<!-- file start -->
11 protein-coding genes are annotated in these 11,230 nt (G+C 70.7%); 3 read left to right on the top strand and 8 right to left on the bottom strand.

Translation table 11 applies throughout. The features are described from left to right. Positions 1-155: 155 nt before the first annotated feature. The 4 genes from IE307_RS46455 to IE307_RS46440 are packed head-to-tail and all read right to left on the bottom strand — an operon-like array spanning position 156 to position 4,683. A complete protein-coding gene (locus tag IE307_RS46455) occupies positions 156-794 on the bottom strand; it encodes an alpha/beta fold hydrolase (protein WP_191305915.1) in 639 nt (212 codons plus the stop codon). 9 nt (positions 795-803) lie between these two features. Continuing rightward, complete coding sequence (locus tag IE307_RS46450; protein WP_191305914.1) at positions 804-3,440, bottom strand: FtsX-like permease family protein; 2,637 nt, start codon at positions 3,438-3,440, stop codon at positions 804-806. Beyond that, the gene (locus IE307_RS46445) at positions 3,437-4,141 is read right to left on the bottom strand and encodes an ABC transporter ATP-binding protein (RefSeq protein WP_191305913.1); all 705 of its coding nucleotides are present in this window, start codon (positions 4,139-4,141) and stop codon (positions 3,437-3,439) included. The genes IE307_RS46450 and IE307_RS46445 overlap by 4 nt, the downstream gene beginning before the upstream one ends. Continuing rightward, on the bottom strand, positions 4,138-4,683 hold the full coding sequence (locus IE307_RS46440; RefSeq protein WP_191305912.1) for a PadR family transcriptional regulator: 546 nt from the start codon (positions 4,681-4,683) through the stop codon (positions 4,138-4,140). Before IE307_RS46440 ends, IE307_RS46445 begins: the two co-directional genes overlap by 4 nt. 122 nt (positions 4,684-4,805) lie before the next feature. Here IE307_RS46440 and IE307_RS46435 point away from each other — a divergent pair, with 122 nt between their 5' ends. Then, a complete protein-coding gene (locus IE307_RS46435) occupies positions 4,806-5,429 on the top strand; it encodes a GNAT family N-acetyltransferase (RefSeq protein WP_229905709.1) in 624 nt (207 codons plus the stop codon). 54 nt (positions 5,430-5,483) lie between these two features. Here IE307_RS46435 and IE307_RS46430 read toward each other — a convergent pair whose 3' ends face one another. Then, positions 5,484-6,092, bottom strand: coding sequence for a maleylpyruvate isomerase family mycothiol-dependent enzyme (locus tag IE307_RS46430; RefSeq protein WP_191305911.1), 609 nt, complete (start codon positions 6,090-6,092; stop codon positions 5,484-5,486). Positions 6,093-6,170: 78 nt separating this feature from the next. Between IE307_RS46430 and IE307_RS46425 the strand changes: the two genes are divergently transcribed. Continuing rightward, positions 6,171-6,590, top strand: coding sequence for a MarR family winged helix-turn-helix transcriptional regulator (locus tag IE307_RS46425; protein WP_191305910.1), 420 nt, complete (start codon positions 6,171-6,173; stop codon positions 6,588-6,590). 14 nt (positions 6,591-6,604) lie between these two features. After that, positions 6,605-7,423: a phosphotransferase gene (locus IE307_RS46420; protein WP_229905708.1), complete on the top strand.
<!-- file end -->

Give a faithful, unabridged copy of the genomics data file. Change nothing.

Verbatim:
11 protein-coding genes are annotated in these 11,230 nt (G+C 70.7%); 3 read left to right on the top strand and 8 right to left on the bottom strand.

Translation table 11 applies throughout. The features are described from left to right. Positions 1-155: 155 nt before the first annotated feature. The 4 genes from IE307_RS46455 to IE307_RS46440 are packed head-to-tail and all read right to left on the bottom strand — an operon-like array spanning position 156 to position 4,683. A complete protein-coding gene (locus tag IE307_RS46455) occupies positions 156-794 on the bottom strand; it encodes an alpha/beta fold hydrolase (protein WP_191305915.1) in 639 nt (212 codons plus the stop codon). 9 nt (positions 795-803) lie between these two features. Continuing rightward, complete coding sequence (locus tag IE307_RS46450; protein WP_191305914.1) at positions 804-3,440, bottom strand: FtsX-like permease family protein; 2,637 nt, start codon at positions 3,438-3,440, stop codon at positions 804-806. Beyond that, the gene (locus IE307_RS46445) at positions 3,437-4,141 is read right to left on the bottom strand and encodes an ABC transporter ATP-binding protein (RefSeq protein WP_191305913.1); all 705 of its coding nucleotides are present in this window, start codon (positions 4,139-4,141) and stop codon (positions 3,437-3,439) included. The genes IE307_RS46450 and IE307_RS46445 overlap by 4 nt, the downstream gene beginning before the upstream one ends. Continuing rightward, on the bottom strand, positions 4,138-4,683 hold the full coding sequence (locus IE307_RS46440; RefSeq protein WP_191305912.1) for a PadR family transcriptional regulator: 546 nt from the start codon (positions 4,681-4,683) through the stop codon (positions 4,138-4,140). Before IE307_RS46440 ends, IE307_RS46445 begins: the two co-directional genes overlap by 4 nt. 122 nt (positions 4,684-4,805) lie before the next feature. Here IE307_RS46440 and IE307_RS46435 point away from each other — a divergent pair, with 122 nt between their 5' ends. Then, a complete protein-coding gene (locus IE307_RS46435) occupies positions 4,806-5,429 on the top strand; it encodes a GNAT family N-acetyltransferase (RefSeq protein WP_229905709.1) in 624 nt (207 codons plus the stop codon). 54 nt (positions 5,430-5,483) lie between these two features. Here IE307_RS46435 and IE307_RS46430 read toward each other — a convergent pair whose 3' ends face one another. Then, positions 5,484-6,092, bottom strand: coding sequence for a maleylpyruvate isomerase family mycothiol-dependent enzyme (locus tag IE307_RS46430; RefSeq protein WP_191305911.1), 609 nt, complete (start codon positions 6,090-6,092; stop codon positions 5,484-5,486). Positions 6,093-6,170: 78 nt separating this feature from the next. Between IE307_RS46430 and IE307_RS46425 the strand changes: the two genes are divergently transcribed. Continuing rightward, positions 6,171-6,590, top strand: coding sequence for a MarR family winged helix-turn-helix transcriptional regulator (locus tag IE307_RS46425; protein WP_191305910.1), 420 nt, complete (start codon positions 6,171-6,173; stop codon positions 6,588-6,590). 14 nt (positions 6,591-6,604) lie between these two features. After that, positions 6,605-7,423: a phosphotransferase gene (locus IE307_RS46420; protein WP_229905708.1), complete on the top strand.